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North Carolina State University|Raleigh Marriott City Center
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Nuclear Science and Engineering
Fusion Science and Technology
A day in the life of the nuclear community
The November issue of Nuclear News is focused on the individuals who make up our nuclear community.
We invited a small group of those individuals to tell us about their day-to-day work in some of the many occupations and applications of nuclear science and technology, and they responded generously. They were ready to tell us about the part they play, together with colleagues and team members, in supplying clean energy, advancing technology, protecting safety and health, and exploring fundamental science.
In these pages, we see a community that can celebrate both those workdays that record progress moving at a steady pace and the exceptional days when a goal is reached, a briefing is delivered, a contract goes through, a discovery is made, or an unforeseen challenge is overcome.
The Nuclear News staff hopes that you enjoy meeting these members of our community—or maybe get reacquainted with friends—through their words and photos.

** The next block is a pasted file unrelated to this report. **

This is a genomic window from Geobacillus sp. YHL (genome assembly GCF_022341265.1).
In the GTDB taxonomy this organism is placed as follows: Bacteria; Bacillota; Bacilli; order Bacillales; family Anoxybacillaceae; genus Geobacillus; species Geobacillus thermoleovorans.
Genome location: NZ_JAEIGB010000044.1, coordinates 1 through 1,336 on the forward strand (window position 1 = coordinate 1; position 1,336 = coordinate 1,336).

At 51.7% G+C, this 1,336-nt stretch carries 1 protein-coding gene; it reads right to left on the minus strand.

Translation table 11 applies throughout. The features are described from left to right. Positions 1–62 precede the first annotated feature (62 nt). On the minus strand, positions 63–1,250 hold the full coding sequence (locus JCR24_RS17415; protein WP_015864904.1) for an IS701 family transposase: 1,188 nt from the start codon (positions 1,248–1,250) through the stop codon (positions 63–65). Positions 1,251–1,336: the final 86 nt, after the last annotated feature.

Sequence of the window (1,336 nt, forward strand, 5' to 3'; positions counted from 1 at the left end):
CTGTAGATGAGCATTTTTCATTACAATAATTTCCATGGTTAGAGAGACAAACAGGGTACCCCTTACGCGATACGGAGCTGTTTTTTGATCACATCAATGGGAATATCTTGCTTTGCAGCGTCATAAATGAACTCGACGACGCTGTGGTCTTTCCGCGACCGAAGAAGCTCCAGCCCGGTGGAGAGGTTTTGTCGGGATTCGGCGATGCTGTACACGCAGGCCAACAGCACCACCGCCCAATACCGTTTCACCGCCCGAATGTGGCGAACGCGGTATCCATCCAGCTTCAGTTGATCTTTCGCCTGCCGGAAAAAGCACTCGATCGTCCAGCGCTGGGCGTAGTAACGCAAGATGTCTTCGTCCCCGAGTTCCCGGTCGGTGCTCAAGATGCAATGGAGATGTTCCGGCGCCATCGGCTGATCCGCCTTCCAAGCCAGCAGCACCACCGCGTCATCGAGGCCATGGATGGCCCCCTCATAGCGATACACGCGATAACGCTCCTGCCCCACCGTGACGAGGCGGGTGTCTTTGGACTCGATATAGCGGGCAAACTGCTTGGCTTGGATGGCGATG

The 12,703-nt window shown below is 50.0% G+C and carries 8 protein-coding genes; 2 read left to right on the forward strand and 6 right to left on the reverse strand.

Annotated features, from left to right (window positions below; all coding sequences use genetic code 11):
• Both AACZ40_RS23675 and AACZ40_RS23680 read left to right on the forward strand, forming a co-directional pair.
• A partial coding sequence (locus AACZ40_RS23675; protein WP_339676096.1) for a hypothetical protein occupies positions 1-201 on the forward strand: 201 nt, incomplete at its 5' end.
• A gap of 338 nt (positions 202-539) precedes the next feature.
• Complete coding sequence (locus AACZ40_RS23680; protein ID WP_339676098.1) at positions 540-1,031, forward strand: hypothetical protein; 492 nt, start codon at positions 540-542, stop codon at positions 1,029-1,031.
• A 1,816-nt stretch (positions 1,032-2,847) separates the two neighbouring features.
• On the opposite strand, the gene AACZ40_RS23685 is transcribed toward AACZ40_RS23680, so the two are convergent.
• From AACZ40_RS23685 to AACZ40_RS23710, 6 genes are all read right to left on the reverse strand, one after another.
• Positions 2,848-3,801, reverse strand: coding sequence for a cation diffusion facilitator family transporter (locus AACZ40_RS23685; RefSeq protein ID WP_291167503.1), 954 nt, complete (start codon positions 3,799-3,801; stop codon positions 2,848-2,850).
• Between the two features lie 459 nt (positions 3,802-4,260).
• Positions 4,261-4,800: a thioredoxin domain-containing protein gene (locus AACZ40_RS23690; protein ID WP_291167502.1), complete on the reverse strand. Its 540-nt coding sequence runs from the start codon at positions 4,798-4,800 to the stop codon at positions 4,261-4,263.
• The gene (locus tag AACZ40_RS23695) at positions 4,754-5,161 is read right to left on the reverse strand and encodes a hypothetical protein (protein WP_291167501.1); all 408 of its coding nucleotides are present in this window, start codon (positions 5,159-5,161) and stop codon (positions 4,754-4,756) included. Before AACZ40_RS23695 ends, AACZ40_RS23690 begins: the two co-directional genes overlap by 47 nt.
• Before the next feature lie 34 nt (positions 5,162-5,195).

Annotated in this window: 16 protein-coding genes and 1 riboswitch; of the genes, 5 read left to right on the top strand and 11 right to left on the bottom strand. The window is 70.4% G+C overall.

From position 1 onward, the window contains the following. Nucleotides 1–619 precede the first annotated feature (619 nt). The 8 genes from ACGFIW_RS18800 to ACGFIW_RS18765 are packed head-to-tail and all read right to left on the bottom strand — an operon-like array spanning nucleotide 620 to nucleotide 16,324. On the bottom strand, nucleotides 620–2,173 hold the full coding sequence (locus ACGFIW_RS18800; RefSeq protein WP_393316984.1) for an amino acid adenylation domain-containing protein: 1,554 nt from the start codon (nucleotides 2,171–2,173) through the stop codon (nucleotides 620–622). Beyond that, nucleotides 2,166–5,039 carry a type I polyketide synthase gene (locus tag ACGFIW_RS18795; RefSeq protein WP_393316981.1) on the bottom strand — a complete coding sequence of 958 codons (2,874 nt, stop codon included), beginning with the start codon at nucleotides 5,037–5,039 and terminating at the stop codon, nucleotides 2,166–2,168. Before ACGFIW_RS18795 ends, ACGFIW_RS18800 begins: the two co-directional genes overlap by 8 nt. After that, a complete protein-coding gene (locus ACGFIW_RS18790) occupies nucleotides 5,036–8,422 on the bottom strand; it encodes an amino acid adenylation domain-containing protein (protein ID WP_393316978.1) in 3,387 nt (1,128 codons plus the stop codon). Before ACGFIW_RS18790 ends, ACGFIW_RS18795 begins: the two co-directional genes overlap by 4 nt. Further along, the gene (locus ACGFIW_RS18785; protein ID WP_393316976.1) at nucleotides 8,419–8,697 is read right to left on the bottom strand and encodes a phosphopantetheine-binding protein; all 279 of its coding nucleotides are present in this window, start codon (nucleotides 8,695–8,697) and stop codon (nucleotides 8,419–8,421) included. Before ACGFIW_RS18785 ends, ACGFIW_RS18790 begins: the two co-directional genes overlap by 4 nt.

Paul Korinko, Simona Hunyadi Murph, George Larsen
Fusion Science and Technology | Volume 71 | Number 4 | May 2017 | Pages 628-633
Technical Note | dx.doi.org/10.1080/15361055.2017.1290950
Articles are hosted by Taylor and Francis Online.
Tritium is produced by irradiating Tritium Producing Burnable Absorber Rods (TPBARs) in a Commercial Light Water Reactor at the Tennessee Valley Authority Watts Bar Reactor 1. The TPBARs are manufactured with strict materials specification for contaminants for all of the components. Despite meeting these requirements, gamma emitting contamination in the form of 65Zn was detected in a glovebox that was designed to contain tritium. A forensic examination of the piping revealed that the zinc was borne from natural zinc. This zinc deposits at an anomalous distance from the extraction furnace based on vapor pressure. A method to capture the zinc was developed that is intended to prevent the further spread of the 65Zn. This method relies on operating filter media at a specific temperature and location. While this approach is acceptable for the facility while it is in limited operation, as the facility undergoes increased utilization, there is a possibility of scheduling conflicts for maintenance and increasing dose to workers. In order to preclude these issues, methods to contain the zinc within the furnace module, an area designed for high radiation dose, were examined and experimental approaches were developed. These approaches used bulk materials and nano-materials deposited on various substrates that are compatible with tritium and the extraction process. These materials were tested to ascertain their zinc capturing capability, capacity, and characteristics. The first generation material was optimized and a process lid has been fabricated for testing.